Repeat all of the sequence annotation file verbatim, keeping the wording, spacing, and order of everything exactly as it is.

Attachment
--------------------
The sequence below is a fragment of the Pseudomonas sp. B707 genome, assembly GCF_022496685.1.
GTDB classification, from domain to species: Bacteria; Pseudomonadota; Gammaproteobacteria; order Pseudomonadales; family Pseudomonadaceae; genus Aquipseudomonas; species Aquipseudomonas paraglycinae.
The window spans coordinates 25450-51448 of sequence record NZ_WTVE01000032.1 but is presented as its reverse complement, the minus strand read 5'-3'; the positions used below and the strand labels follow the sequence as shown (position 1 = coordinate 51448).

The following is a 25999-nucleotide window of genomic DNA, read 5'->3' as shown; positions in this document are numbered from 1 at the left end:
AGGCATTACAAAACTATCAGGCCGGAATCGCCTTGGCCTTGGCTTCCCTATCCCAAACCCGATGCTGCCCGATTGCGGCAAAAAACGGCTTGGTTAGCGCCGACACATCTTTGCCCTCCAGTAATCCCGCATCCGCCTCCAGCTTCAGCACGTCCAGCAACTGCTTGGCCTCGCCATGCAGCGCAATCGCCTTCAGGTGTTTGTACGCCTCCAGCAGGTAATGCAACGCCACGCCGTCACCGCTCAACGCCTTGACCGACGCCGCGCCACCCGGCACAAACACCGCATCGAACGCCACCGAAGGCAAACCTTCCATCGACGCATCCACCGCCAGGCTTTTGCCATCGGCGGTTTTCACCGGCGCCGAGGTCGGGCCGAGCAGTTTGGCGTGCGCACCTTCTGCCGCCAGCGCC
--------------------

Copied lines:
The sequence below is a fragment of the Pseudomonas sp. B707 genome, assembly GCF_022496685.1.
GTDB classification, from domain to species: Bacteria; Pseudomonadota; Gammaproteobacteria; order Pseudomonadales; family Pseudomonadaceae; genus Aquipseudomonas; species Aquipseudomonas paraglycinae.
The window spans coordinates 25450-51448 of sequence record NZ_WTVE01000032.1 but is presented as its reverse complement, the minus strand read 5'-3'; the positions used below and the strand labels follow the sequence as shown (position 1 = coordinate 51448).

The following is a 25999-nucleotide window of genomic DNA, read 5'->3' as shown; positions in this document are numbered from 1 at the left end:
AGGCATTACAAAACTATCAGGCCGGAATCGCCTTGGCCTTGGCTTCCCTATCCCAAACCCGATGCTGCCCGATTGCGGCAAAAAACGGCTTGGTTAGCGCCGACACATCTTTGCCCTCCAGTAATCCCGCATCCGCCTCCAGCTTCAGCACGTCCAGCAACTGCTTGGCCTCGCCATGCAGCGCAATCGCCTTCAGGTGTTTGTACGCCTCCAGCAGGTAATGCAACGCCACGCCGTCACCGCTCAACGCCTTGACCGACGCCGCGCCACCCGGCACAAACACCGCATCGAACGCCACCGAAGGCAAACCTTCCATCGACGCATCCACCGCCAGGCTTTTGCCATCGGCGGTTTTCACCGGCGCCGAGGTCGGGCCGAGCAGTTTGGCGTGCGCACCTTCTGCCGCCAGCGCC